A senior United Nations official says the humanitarian situation in Sudan's conflict-ridden province of Darfur is deteriorating. He says an improvement of the situation is dependent on a political settlement between the Sudanese government and rebel groups. Lisa Schlein reports for VOA from Geneva that U.N.-African Union mediated peace talks are scheduled to begin in Sirte, Libya Saturday.
The Darfur peace talks are getting off to a shaky start as all of the main rebel groups have announced they plan to stay away. Only a few minor groups that have splintered off the main factions have said they will attend.
U.N. undersecretary-general for humanitarian affairs, John Holmes, says he hopes those who have been invited to the talks will attend. He says the political process is absolutely fundamental toward ending the war.
"I strongly hope that the rebel groups, fragmented though they are, whatever problems they may have will see that this is the best opportunity they are likely to have in the near future to make some political progress and to have their demands addressed in a sensible fashion with international mediation," he said. "So, I would hope that they will turn up. If they do not turn up on Saturday, I hope they will, because this is not a one-off opportunity-it will be open to them to join the process at a later stage. I very much hope they will do that and do that in a fully representative fashion."
The war between the Sudanese-backed Janjaweed Arab militia and African rebel groups erupted in 2003. Since then an estimated 200,000 people have died and more than 2.5 million have been uprooted from their homes.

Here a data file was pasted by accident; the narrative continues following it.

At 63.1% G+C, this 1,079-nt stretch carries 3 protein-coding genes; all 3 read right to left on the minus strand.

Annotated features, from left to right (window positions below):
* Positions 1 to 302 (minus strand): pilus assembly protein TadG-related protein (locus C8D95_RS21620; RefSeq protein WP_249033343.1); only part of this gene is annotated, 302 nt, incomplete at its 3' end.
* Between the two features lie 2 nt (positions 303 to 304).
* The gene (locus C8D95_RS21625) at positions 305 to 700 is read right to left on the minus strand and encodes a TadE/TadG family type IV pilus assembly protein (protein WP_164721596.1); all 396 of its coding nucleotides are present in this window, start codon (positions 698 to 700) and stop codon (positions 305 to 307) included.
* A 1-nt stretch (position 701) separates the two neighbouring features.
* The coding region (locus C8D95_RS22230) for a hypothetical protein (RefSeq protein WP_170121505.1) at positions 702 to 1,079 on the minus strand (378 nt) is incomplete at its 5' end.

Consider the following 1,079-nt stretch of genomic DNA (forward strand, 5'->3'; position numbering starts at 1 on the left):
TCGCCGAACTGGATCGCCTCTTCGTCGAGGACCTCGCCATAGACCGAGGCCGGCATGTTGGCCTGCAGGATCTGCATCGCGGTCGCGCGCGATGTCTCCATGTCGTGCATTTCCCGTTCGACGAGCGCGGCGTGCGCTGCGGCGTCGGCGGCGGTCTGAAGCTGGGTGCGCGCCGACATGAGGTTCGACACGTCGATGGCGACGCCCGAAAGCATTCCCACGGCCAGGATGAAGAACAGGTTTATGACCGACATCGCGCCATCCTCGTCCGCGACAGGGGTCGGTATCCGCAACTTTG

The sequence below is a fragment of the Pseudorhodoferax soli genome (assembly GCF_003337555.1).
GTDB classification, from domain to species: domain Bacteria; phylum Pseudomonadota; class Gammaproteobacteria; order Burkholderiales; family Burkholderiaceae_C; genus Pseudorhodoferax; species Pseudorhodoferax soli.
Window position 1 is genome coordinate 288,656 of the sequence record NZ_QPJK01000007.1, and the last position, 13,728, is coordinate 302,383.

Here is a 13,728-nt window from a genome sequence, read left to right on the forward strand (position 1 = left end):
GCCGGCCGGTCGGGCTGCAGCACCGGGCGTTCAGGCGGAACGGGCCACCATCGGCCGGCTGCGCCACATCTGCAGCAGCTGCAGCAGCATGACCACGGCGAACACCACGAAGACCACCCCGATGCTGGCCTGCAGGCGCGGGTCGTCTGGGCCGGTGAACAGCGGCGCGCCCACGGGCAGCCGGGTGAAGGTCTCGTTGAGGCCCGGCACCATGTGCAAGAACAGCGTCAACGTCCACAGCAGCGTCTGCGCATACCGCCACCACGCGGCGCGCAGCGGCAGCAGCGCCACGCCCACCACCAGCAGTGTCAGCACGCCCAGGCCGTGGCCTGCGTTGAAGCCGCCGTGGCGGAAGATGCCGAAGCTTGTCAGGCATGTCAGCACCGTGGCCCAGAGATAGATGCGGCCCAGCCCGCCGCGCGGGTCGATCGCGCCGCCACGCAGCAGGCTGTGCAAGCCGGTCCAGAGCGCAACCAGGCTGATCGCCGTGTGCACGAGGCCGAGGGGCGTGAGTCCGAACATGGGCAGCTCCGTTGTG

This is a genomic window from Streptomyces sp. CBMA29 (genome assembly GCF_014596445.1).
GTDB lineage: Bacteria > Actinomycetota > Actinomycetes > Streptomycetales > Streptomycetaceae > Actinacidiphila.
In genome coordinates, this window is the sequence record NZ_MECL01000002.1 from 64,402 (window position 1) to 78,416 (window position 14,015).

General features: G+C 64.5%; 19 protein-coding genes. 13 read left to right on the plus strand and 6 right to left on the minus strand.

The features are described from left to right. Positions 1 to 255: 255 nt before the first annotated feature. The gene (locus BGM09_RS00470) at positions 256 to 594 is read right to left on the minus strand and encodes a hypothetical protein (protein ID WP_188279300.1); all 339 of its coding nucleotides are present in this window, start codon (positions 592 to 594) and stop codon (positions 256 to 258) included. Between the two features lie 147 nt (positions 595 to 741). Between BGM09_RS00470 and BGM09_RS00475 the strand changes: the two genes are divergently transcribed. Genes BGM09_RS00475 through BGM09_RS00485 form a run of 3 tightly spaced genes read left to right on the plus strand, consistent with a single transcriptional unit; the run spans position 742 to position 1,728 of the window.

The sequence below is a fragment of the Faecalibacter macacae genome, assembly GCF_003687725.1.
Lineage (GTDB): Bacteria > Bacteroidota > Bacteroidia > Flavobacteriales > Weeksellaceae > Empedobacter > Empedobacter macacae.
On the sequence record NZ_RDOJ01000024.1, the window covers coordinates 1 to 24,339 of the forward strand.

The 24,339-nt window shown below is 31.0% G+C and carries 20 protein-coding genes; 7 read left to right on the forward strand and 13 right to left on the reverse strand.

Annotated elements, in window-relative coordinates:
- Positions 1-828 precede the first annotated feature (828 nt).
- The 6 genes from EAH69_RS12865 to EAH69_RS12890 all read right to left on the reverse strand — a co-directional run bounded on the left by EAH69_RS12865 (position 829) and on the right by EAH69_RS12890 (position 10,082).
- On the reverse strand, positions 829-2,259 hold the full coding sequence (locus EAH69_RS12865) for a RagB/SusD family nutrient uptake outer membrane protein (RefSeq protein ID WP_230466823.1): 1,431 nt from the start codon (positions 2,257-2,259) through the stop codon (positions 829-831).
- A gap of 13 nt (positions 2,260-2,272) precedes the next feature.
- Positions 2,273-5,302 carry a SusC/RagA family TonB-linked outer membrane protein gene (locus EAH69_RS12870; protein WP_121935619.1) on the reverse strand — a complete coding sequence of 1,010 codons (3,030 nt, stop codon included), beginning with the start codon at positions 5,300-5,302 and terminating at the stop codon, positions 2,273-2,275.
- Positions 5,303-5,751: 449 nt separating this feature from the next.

Only one rebel group signed a peace deal worked out with the government of Sudan in Abuja, Nigeria in 2006. The agreement has had little support among the 2 million people living in U.N.-run displacement camps. Since then, the main rebel groups have divided into many small competing factions and violence has increased.
Holmes says it is becoming riskier and more difficult for aid agencies to work in Darfur. Just last week, he notes, three truck drivers delivering food were killed. He says relief convoys and aid workers are regularly attacked by bandits, who hijack and steal vehicles, equipment and goods.
"These security problems, the lack of access that these security problems are causing is beginning to have an impact on the humanitarian situation as well," he added. "It is particularly worrying, for example, that the most recent surveys in some of the camps have suggested that malnutrition rates, which had been well under control last year, are now beginning to increase again, which suggests that we are not getting as much aid through as we were doing before."
For all these reasons, U.N. emergency chief Holmes says it is important for the political talks to make progress. He says aid agencies also are looking forward to the deployment of a larger, more robust peacekeeping force in Darfur.
The deployment of a U.N./African Union force of 26,000 soldiers is expected to begin at the end of the year. Some of the rebel groups have said they would not attend the peace talks until the hybrid force was in place to stop the rape, looting and murder in Darfur.